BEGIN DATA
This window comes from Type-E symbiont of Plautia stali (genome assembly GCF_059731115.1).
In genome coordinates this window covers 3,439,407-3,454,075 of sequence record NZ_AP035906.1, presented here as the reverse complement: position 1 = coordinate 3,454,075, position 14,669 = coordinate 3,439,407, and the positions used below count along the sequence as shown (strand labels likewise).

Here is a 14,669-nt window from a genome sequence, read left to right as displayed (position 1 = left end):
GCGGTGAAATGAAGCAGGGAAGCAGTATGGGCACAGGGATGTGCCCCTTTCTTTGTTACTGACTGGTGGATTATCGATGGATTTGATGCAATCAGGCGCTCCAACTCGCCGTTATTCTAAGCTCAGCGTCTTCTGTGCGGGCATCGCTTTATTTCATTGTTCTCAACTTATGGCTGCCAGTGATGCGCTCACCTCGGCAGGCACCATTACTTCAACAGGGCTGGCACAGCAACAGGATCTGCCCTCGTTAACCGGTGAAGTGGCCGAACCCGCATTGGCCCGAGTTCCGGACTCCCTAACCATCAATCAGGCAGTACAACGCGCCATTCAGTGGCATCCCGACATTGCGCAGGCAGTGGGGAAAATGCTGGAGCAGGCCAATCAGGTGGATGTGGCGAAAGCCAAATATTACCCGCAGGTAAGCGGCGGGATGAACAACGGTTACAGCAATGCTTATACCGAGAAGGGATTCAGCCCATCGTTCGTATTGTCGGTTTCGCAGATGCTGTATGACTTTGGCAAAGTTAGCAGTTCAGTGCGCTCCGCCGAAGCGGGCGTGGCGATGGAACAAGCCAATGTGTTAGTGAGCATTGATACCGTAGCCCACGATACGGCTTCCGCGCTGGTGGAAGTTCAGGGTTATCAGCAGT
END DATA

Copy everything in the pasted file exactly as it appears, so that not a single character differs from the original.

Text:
This window comes from Type-E symbiont of Plautia stali (genome assembly GCF_059731115.1).
In genome coordinates this window covers 3,439,407-3,454,075 of sequence record NZ_AP035906.1, presented here as the reverse complement: position 1 = coordinate 3,454,075, position 14,669 = coordinate 3,439,407, and the positions used below count along the sequence as shown (strand labels likewise).

Here is a 14,669-nt window from a genome sequence, read left to right as displayed (position 1 = left end):
GCGGTGAAATGAAGCAGGGAAGCAGTATGGGCACAGGGATGTGCCCCTTTCTTTGTTACTGACTGGTGGATTATCGATGGATTTGATGCAATCAGGCGCTCCAACTCGCCGTTATTCTAAGCTCAGCGTCTTCTGTGCGGGCATCGCTTTATTTCATTGTTCTCAACTTATGGCTGCCAGTGATGCGCTCACCTCGGCAGGCACCATTACTTCAACAGGGCTGGCACAGCAACAGGATCTGCCCTCGTTAACCGGTGAAGTGGCCGAACCCGCATTGGCCCGAGTTCCGGACTCCCTAACCATCAATCAGGCAGTACAACGCGCCATTCAGTGGCATCCCGACATTGCGCAGGCAGTGGGGAAAATGCTGGAGCAGGCCAATCAGGTGGATGTGGCGAAAGCCAAATATTACCCGCAGGTAAGCGGCGGGATGAACAACGGTTACAGCAATGCTTATACCGAGAAGGGATTCAGCCCATCGTTCGTATTGTCGGTTTCGCAGATGCTGTATGACTTTGGCAAAGTTAGCAGTTCAGTGCGCTCCGCCGAAGCGGGCGTGGCGATGGAACAAGCCAATGTGTTAGTGAGCATTGATACCGTAGCCCACGATACGGCTTCCGCGCTGGTGGAAGTTCAGGGTTATCAGCAGT